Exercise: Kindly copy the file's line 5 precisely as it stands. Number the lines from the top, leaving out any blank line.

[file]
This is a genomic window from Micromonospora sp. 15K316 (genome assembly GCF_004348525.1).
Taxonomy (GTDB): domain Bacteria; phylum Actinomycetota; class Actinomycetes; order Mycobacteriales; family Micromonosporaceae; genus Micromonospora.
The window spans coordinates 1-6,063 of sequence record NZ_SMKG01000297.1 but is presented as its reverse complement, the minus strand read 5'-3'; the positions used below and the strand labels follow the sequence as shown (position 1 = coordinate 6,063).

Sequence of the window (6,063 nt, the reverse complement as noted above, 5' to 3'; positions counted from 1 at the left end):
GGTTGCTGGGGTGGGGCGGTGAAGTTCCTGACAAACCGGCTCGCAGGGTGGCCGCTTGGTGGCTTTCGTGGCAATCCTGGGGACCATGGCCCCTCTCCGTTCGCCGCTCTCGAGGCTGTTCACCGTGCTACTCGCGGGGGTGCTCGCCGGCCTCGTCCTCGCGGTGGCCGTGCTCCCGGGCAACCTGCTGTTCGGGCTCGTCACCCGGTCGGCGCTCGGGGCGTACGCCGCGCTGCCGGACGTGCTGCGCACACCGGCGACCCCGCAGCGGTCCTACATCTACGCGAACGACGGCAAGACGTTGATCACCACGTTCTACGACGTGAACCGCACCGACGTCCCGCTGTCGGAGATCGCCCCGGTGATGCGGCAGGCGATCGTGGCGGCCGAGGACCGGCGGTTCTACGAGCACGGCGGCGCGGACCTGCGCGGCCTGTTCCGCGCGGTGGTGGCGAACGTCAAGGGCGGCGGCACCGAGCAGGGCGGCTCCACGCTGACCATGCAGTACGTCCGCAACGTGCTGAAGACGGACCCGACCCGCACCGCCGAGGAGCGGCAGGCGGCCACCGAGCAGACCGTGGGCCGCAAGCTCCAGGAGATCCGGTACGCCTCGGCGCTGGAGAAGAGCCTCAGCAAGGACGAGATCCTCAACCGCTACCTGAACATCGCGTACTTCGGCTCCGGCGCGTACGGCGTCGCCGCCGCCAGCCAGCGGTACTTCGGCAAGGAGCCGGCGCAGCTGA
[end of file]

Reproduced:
GGTTGCTGGGGTGGGGCGGTGAAGTTCCTGACAAACCGGCTCGCAGGGTGGCCGCTTGGTGGCTTTCGTGGCAATCCTGGGGACCATGGCCCCTCTCCGTTCGCCGCTCTCGAGGCTGTTCACCGTGCTACTCGCGGGGGTGCTCGCCGGCCTCGTCCTCGCGGTGGCCGTGCTCCCGGGCAACCTGCTGTTCGGGCTCGTCACCCGGTCGGCGCTCGGGGCGTACGCCGCGCTGCCGGACGTGCTGCGCACACCGGCGACCCCGCAGCGGTCCTACATCTACGCGAACGACGGCAAGACGTTGATCACCACGTTCTACGACGTGAACCGCACCGACGTCCCGCTGTCGGAGATCGCCCCGGTGATGCGGCAGGCGATCGTGGCGGCCGAGGACCGGCGGTTCTACGAGCACGGCGGCGCGGACCTGCGCGGCCTGTTCCGCGCGGTGGTGGCGAACGTCAAGGGCGGCGGCACCGAGCAGGGCGGCTCCACGCTGACCATGCAGTACGTCCGCAACGTGCTGAAGACGGACCCGACCCGCACCGCCGAGGAGCGGCAGGCGGCCACCGAGCAGACCGTGGGCCGCAAGCTCCAGGAGATCCGGTACGCCTCGGCGCTGGAGAAGAGCCTCAGCAAGGACGAGATCCTCAACCGCTACCTGAACATCGCGTACTTCGGCTCCGGCGCGTACGGCGTCGCCGCCGCCAGCCAGCGGTACTTCGGCAAGGAGCCGGCGCAGCTGA